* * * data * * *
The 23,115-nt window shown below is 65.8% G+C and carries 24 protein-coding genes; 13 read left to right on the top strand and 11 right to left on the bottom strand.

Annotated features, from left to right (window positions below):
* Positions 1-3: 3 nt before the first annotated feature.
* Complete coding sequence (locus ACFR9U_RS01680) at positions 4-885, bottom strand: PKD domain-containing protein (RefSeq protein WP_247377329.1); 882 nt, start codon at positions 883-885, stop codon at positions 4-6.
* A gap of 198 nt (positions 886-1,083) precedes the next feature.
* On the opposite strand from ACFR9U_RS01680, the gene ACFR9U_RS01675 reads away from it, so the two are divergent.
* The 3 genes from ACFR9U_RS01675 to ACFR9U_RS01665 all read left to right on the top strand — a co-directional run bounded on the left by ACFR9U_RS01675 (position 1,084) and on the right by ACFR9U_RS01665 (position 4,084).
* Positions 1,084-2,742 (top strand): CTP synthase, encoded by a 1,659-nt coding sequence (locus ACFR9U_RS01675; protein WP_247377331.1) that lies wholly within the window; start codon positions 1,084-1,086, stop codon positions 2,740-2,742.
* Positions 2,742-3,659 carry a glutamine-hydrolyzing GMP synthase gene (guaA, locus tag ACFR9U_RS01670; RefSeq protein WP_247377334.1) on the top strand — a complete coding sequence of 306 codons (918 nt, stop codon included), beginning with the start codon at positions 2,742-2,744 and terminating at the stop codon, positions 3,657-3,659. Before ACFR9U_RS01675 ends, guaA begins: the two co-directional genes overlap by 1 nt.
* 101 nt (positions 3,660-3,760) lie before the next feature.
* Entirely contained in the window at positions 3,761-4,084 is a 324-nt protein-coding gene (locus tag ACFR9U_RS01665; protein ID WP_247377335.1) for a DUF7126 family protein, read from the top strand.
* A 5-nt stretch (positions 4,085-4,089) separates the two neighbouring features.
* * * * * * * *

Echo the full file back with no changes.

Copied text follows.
The 23,115-nt window shown below is 65.8% G+C and carries 24 protein-coding genes; 13 read left to right on the top strand and 11 right to left on the bottom strand.

Annotated features, from left to right (window positions below):
* Positions 1-3: 3 nt before the first annotated feature.
* Complete coding sequence (locus ACFR9U_RS01680) at positions 4-885, bottom strand: PKD domain-containing protein (RefSeq protein WP_247377329.1); 882 nt, start codon at positions 883-885, stop codon at positions 4-6.
* A gap of 198 nt (positions 886-1,083) precedes the next feature.
* On the opposite strand from ACFR9U_RS01680, the gene ACFR9U_RS01675 reads away from it, so the two are divergent.
* The 3 genes from ACFR9U_RS01675 to ACFR9U_RS01665 all read left to right on the top strand — a co-directional run bounded on the left by ACFR9U_RS01675 (position 1,084) and on the right by ACFR9U_RS01665 (position 4,084).
* Positions 1,084-2,742 (top strand): CTP synthase, encoded by a 1,659-nt coding sequence (locus ACFR9U_RS01675; protein WP_247377331.1) that lies wholly within the window; start codon positions 1,084-1,086, stop codon positions 2,740-2,742.
* Positions 2,742-3,659 carry a glutamine-hydrolyzing GMP synthase gene (guaA, locus tag ACFR9U_RS01670; RefSeq protein WP_247377334.1) on the top strand — a complete coding sequence of 306 codons (918 nt, stop codon included), beginning with the start codon at positions 2,742-2,744 and terminating at the stop codon, positions 3,657-3,659. Before ACFR9U_RS01675 ends, guaA begins: the two co-directional genes overlap by 1 nt.
* 101 nt (positions 3,660-3,760) lie before the next feature.
* Entirely contained in the window at positions 3,761-4,084 is a 324-nt protein-coding gene (locus tag ACFR9U_RS01665; protein ID WP_247377335.1) for a DUF7126 family protein, read from the top strand.
* A 5-nt stretch (positions 4,085-4,089) separates the two neighbouring features.